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Montgomery Canal Restoration Work Party Report - October 2012

October 06 & 07

What an extraordinary weekend! The ‘weekend’ actually started on Friday morning when four volunteers were confronted by the sight of a channel which in some places looked ready for navigation. The images give some idea of the quantity of water in the channel. There was a watercourse from bridge to bridge – if not navigable then certainly ‘canoeable’ in places – and four pumps were worked hard all day in an attempt to get rid of it. The water was all pumped into the culvert, and hence off site, using ditches and land drains as conduits. All there was to show for nine hours pumping on Friday was a lowered water level but little sign of the channel bottom. The pumping party returned before breakfast on Saturday to restart operations. By the normal work start time enough of the Redwith end was, if not exactly dry, then free of standing water. Shaping work was able to start almost immediately, a prospect that had seemed remote 24 hours before.

The lining gang set to work at the Pryces end to construct 5 m of lining which incorporated a dam. The aim of this was to prevent rainwater runoff from the lined section onto the shaped areas awaiting lining. Considerable effort went into the design of this structure and the picture shows Mike seeking inspiration from higher authority. In receipt of this inspiration the construction went ahead and the image shows the ‘Dam Builders’ moment of triumph. It is evident from the image that the dam was actually holding water!

On Sunday the shaping and lining operations swapped ends and a concentrated effort saw some 20 m at the Redwith end finished. Lining is now within 10 m of the end of the retaining wall where construction of another dam is planned. A further 20 m of channel bed was shaped ready for next month.

The digging gang set about the task of installing the final section of French drain in the bed of the channel, namely, that from the tip slope to the rear of the compound. This is to be constructed along the course of the remaining section of ditch which had hitherto served to drain the channel. This ditch is almost as deep as the proposed drain in places, particularly adjacent to the culvert. Thus the first task on Saturday was to fill in the ditch and compact the area as best we could with the digger. On Sunday the trench was dug in the day-old compacted material with the help of sheet piles laid to spread the machine’s weight, which allowed about 30 m of drain to be finished.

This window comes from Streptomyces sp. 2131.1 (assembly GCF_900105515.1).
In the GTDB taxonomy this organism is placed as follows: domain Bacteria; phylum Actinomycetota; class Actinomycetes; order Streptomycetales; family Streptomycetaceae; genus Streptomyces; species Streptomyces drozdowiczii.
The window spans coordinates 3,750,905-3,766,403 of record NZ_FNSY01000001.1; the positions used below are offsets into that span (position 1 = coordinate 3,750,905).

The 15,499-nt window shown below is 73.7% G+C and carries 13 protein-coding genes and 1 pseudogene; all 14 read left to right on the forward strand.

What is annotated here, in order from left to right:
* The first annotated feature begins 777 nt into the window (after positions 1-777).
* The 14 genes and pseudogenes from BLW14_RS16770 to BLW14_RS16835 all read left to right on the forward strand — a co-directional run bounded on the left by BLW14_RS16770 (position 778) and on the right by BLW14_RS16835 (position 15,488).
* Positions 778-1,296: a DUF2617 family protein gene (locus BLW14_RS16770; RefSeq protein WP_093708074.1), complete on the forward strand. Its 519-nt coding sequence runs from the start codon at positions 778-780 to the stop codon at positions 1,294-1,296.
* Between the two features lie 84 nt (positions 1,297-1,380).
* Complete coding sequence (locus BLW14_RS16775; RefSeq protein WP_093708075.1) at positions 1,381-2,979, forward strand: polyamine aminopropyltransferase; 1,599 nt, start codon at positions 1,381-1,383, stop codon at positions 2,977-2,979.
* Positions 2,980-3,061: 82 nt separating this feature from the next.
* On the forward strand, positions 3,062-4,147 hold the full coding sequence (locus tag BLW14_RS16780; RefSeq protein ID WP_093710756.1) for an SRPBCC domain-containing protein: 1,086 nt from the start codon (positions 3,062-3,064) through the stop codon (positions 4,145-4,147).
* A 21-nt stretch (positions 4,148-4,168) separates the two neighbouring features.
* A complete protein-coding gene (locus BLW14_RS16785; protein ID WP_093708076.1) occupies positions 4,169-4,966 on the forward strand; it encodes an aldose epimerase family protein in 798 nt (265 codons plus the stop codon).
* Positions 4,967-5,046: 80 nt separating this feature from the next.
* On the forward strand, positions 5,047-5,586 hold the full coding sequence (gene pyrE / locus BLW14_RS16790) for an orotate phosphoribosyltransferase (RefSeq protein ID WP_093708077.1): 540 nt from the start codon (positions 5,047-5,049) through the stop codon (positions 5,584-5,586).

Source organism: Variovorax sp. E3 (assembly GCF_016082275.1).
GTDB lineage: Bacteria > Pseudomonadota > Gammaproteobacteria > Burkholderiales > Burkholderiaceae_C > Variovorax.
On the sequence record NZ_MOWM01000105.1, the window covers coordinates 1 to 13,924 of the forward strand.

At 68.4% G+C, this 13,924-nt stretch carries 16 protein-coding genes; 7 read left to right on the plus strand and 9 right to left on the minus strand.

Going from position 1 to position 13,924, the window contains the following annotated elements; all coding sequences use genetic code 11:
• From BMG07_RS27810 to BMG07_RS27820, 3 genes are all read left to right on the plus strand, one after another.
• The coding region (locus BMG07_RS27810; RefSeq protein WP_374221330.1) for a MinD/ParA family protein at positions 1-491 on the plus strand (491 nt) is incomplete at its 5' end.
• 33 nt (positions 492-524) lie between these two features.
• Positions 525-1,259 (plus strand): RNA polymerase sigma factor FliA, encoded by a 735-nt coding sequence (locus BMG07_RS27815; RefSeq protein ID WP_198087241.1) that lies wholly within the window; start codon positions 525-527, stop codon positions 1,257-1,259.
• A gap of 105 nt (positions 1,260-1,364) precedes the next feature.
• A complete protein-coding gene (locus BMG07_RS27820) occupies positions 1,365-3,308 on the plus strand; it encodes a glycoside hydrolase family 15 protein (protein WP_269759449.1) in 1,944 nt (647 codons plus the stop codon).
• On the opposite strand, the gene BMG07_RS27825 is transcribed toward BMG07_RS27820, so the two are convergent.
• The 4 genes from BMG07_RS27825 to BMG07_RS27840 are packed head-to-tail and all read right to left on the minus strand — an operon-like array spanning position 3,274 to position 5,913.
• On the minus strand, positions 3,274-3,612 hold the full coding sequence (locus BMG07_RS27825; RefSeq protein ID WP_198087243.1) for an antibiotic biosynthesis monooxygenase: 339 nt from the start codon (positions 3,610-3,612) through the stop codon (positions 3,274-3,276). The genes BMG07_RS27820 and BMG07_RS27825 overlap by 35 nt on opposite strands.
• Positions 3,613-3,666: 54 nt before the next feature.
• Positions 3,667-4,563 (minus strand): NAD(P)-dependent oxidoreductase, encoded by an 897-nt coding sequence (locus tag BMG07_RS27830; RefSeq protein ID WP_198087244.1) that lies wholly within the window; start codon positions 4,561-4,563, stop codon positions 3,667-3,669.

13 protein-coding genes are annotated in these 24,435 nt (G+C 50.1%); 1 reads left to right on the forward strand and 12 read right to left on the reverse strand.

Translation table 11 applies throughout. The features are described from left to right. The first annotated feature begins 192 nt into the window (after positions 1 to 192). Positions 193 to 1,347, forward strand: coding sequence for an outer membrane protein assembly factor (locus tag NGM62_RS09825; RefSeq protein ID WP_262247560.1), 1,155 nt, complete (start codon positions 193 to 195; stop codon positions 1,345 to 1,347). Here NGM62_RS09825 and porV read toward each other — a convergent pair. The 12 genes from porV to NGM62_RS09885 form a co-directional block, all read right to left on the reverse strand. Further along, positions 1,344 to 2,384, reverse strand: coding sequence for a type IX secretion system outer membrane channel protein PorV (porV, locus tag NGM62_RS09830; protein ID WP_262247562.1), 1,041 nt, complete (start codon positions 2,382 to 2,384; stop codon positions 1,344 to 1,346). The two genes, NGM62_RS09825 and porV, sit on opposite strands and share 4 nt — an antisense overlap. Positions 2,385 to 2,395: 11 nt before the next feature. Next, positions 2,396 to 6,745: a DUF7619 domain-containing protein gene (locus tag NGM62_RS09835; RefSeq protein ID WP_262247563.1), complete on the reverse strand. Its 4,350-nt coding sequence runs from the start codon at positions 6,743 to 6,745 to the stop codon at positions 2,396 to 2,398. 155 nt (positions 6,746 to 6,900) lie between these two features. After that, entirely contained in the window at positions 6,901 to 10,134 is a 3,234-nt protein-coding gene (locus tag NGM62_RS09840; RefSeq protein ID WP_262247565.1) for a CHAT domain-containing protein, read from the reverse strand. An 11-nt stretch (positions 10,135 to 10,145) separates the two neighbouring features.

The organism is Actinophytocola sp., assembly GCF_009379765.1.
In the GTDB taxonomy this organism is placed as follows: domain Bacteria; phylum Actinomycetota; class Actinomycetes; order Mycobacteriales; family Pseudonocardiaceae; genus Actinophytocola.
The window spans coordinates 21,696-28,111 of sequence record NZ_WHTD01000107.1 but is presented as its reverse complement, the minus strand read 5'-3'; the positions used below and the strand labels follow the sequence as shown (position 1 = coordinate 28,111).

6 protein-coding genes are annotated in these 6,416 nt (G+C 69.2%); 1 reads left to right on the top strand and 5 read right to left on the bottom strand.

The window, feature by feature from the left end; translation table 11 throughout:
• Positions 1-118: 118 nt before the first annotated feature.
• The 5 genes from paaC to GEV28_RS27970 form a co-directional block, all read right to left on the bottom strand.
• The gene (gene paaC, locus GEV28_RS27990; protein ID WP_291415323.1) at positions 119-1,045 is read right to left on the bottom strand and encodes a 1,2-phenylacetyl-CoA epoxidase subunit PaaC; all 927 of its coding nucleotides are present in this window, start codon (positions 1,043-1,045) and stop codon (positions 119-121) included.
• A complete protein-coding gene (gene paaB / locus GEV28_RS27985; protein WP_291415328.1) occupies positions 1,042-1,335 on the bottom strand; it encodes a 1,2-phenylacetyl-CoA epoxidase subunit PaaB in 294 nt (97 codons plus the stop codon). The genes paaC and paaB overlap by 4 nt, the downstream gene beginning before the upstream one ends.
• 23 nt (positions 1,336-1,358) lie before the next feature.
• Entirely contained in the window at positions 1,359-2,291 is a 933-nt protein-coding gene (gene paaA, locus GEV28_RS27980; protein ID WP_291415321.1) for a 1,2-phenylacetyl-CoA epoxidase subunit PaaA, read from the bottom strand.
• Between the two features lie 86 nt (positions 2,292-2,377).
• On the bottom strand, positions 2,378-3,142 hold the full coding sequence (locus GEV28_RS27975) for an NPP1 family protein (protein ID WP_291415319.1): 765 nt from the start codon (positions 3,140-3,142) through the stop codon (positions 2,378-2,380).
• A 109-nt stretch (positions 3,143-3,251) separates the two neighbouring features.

So in the end a very productive weekend, but one that looked distinctly touch and go at times. There was one final (literal) sting in the tail. As if frost, storms, monsoons and bad ground was not enough, nature had one last thing (but nobody is betting on that!) to throw at us. In mid afternoon on Saturday we were all suddenly attacked by a plague of small flies. It was almost like working in a snowstorm for half an hour or so, but they disappeared as suddenly as they arrived. Truly an extraordinary weekend!


Looking towards Redwith from the culvert
Redwith end
Mike praying for wisdom from the dam expert
Filling the ditch
Lining at Redwith
The Dam Brigade
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